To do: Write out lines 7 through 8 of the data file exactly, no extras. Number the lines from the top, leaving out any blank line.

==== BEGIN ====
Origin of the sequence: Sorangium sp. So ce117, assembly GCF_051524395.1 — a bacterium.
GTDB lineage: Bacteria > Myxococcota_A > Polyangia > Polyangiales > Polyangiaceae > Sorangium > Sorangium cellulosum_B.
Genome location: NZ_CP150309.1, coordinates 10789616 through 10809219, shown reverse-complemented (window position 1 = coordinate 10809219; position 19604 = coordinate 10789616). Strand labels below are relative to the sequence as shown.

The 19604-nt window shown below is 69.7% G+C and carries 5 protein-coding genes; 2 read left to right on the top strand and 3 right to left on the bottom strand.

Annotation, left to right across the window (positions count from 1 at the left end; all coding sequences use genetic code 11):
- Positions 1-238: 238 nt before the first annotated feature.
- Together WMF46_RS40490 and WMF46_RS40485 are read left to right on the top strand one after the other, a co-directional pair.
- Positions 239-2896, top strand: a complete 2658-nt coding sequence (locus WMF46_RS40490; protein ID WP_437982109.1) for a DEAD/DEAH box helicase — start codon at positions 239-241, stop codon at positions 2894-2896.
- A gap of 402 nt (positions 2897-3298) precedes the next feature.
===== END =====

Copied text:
- Together WMF46_RS40490 and WMF46_RS40485 are read left to right on the top strand one after the other, a co-directional pair.
- Positions 239-2896, top strand: a complete 2658-nt coding sequence (locus WMF46_RS40490; protein ID WP_437982109.1) for a DEAD/DEAH box helicase — start codon at positions 239-241, stop codon at positions 2894-2896.